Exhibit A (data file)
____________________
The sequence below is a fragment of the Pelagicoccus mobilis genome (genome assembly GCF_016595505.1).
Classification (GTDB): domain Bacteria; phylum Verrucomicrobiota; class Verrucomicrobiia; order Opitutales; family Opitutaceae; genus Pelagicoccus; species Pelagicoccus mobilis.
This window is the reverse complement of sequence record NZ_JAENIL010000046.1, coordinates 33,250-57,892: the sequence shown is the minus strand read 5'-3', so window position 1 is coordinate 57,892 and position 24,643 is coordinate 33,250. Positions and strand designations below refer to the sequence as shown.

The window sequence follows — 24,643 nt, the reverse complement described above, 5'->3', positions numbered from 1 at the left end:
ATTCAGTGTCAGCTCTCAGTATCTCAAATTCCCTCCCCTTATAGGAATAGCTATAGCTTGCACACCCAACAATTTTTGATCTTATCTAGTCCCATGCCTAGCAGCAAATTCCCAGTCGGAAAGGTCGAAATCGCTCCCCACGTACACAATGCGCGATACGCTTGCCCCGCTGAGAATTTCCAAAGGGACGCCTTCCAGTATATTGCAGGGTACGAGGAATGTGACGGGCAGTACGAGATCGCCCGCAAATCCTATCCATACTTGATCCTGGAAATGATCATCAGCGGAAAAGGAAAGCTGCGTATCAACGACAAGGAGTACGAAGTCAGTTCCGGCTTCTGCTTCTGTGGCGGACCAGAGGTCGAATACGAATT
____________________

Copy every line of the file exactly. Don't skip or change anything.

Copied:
The sequence below is a fragment of the Pelagicoccus mobilis genome (genome assembly GCF_016595505.1).
Classification (GTDB): domain Bacteria; phylum Verrucomicrobiota; class Verrucomicrobiia; order Opitutales; family Opitutaceae; genus Pelagicoccus; species Pelagicoccus mobilis.
This window is the reverse complement of sequence record NZ_JAENIL010000046.1, coordinates 33,250-57,892: the sequence shown is the minus strand read 5'-3', so window position 1 is coordinate 57,892 and position 24,643 is coordinate 33,250. Positions and strand designations below refer to the sequence as shown.

The window sequence follows — 24,643 nt, the reverse complement described above, 5'->3', positions numbered from 1 at the left end:
ATTCAGTGTCAGCTCTCAGTATCTCAAATTCCCTCCCCTTATAGGAATAGCTATAGCTTGCACACCCAACAATTTTTGATCTTATCTAGTCCCATGCCTAGCAGCAAATTCCCAGTCGGAAAGGTCGAAATCGCTCCCCACGTACACAATGCGCGATACGCTTGCCCCGCTGAGAATTTCCAAAGGGACGCCTTCCAGTATATTGCAGGGTACGAGGAATGTGACGGGCAGTACGAGATCGCCCGCAAATCCTATCCATACTTGATCCTGGAAATGATCATCAGCGGAAAAGGAAAGCTGCGTATCAACGACAAGGAGTACGAAGTCAGTTCCGGCTTCTGCTTCTGTGGCGGACCAGAGGTCGAATACGAATT